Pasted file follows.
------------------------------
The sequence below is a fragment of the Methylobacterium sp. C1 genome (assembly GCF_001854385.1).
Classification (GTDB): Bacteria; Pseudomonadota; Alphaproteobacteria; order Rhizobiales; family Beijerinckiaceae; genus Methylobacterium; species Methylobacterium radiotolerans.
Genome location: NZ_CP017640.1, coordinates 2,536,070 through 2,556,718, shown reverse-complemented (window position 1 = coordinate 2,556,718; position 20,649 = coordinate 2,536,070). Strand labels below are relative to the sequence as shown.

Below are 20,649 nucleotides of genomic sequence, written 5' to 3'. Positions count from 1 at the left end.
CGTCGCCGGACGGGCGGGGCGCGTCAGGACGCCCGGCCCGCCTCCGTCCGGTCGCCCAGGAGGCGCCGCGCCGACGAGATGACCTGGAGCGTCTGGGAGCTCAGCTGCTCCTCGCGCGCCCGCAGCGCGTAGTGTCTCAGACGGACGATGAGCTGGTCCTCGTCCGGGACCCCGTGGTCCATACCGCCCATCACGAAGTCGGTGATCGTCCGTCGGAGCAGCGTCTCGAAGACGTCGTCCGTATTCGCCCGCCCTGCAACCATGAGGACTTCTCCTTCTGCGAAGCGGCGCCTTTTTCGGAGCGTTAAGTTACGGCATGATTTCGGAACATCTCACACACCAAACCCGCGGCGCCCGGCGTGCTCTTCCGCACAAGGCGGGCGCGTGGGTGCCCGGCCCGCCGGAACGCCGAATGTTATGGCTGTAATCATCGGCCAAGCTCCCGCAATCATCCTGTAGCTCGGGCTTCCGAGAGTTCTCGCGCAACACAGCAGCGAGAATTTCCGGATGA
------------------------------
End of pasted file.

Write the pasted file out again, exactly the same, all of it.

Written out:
The sequence below is a fragment of the Methylobacterium sp. C1 genome (assembly GCF_001854385.1).
Classification (GTDB): Bacteria; Pseudomonadota; Alphaproteobacteria; order Rhizobiales; family Beijerinckiaceae; genus Methylobacterium; species Methylobacterium radiotolerans.
Genome location: NZ_CP017640.1, coordinates 2,536,070 through 2,556,718, shown reverse-complemented (window position 1 = coordinate 2,556,718; position 20,649 = coordinate 2,536,070). Strand labels below are relative to the sequence as shown.

Below are 20,649 nucleotides of genomic sequence, written 5' to 3'. Positions count from 1 at the left end.
CGTCGCCGGACGGGCGGGGCGCGTCAGGACGCCCGGCCCGCCTCCGTCCGGTCGCCCAGGAGGCGCCGCGCCGACGAGATGACCTGGAGCGTCTGGGAGCTCAGCTGCTCCTCGCGCGCCCGCAGCGCGTAGTGTCTCAGACGGACGATGAGCTGGTCCTCGTCCGGGACCCCGTGGTCCATACCGCCCATCACGAAGTCGGTGATCGTCCGTCGGAGCAGCGTCTCGAAGACGTCGTCCGTATTCGCCCGCCCTGCAACCATGAGGACTTCTCCTTCTGCGAAGCGGCGCCTTTTTCGGAGCGTTAAGTTACGGCATGATTTCGGAACATCTCACACACCAAACCCGCGGCGCCCGGCGTGCTCTTCCGCACAAGGCGGGCGCGTGGGTGCCCGGCCCGCCGGAACGCCGAATGTTATGGCTGTAATCATCGGCCAAGCTCCCGCAATCATCCTGTAGCTCGGGCTTCCGAGAGTTCTCGCGCAACACAGCAGCGAGAATTTCCGGATGA